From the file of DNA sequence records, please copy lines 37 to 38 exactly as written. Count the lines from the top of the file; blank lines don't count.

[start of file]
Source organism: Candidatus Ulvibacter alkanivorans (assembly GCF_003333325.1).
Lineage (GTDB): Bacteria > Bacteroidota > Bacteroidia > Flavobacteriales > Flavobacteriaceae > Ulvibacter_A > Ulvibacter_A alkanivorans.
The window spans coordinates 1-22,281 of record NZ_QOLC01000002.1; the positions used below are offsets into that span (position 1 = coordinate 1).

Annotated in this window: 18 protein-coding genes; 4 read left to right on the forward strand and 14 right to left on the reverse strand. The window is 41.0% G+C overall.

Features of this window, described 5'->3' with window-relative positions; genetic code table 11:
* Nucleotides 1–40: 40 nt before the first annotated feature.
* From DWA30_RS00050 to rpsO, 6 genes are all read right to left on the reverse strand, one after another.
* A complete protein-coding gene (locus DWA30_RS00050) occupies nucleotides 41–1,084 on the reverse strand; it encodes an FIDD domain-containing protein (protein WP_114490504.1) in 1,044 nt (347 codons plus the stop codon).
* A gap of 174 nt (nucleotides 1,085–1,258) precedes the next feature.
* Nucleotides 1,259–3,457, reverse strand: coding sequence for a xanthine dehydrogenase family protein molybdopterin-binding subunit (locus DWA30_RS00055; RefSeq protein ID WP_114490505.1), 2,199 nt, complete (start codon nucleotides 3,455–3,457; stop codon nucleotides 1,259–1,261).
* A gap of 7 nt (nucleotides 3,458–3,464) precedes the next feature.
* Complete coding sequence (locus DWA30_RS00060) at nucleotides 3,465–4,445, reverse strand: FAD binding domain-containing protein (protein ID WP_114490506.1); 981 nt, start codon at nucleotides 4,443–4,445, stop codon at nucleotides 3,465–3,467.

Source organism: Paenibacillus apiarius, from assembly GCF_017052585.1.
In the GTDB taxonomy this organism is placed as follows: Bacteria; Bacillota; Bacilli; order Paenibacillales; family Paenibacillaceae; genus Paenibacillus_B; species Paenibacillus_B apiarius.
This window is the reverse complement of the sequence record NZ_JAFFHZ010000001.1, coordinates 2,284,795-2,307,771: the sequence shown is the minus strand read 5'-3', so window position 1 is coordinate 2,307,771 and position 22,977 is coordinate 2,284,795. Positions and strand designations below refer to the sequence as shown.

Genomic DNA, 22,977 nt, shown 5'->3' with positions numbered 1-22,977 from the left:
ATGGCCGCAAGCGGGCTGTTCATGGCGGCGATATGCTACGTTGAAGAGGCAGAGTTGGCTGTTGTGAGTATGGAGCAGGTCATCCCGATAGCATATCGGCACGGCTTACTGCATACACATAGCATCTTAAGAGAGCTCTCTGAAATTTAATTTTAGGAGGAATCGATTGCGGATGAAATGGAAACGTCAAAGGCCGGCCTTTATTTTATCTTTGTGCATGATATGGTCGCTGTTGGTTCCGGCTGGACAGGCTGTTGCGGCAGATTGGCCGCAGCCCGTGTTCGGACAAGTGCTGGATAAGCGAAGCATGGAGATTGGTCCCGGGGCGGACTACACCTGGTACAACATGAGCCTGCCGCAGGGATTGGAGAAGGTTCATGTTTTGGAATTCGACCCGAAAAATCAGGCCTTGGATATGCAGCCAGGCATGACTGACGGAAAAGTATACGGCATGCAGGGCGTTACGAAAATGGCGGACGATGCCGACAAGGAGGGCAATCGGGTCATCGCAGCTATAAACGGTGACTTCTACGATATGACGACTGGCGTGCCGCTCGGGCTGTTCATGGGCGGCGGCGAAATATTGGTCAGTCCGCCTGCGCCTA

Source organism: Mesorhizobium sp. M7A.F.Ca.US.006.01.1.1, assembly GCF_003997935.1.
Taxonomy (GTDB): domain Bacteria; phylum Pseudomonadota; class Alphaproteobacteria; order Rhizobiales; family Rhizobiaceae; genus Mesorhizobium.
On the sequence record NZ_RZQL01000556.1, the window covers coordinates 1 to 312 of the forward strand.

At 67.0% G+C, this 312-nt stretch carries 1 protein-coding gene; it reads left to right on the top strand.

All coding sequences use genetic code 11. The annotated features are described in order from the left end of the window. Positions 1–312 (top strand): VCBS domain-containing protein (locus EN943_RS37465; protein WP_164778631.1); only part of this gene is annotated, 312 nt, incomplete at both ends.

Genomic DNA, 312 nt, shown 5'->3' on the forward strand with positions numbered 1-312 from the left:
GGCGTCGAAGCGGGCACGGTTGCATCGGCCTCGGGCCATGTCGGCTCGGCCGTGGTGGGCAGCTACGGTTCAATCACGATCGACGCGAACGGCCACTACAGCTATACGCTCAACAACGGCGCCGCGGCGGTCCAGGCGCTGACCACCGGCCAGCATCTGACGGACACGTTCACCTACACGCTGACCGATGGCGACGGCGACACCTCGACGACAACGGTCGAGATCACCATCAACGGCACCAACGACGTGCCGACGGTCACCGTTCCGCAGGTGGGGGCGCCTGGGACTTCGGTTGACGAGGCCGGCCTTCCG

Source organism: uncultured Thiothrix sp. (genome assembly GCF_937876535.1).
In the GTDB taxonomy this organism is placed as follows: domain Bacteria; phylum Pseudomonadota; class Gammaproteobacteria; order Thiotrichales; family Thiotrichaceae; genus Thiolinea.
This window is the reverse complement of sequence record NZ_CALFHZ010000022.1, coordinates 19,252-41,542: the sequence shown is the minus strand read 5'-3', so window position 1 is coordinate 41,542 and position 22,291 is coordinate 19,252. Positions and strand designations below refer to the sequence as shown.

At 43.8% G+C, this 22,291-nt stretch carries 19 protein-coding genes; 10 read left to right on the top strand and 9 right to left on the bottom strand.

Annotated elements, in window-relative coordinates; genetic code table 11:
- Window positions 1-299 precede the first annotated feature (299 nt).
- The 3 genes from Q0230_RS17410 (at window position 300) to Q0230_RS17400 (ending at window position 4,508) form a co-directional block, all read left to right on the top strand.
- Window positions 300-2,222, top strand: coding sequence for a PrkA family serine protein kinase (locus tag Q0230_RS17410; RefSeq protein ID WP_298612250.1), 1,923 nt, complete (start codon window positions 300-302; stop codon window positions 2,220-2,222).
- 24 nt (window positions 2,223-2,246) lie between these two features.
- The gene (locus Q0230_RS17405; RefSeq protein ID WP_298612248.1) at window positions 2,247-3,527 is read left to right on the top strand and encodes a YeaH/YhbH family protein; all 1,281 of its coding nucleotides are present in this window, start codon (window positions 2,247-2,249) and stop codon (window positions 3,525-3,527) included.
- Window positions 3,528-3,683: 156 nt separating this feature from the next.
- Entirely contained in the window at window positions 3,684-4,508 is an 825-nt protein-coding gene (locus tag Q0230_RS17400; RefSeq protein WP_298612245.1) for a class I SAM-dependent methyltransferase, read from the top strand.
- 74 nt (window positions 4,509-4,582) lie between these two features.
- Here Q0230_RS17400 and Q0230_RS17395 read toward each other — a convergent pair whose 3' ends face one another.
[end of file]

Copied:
- 74 nt (window positions 4,509-4,582) lie between these two features.
- Here Q0230_RS17400 and Q0230_RS17395 read toward each other — a convergent pair whose 3' ends face one another.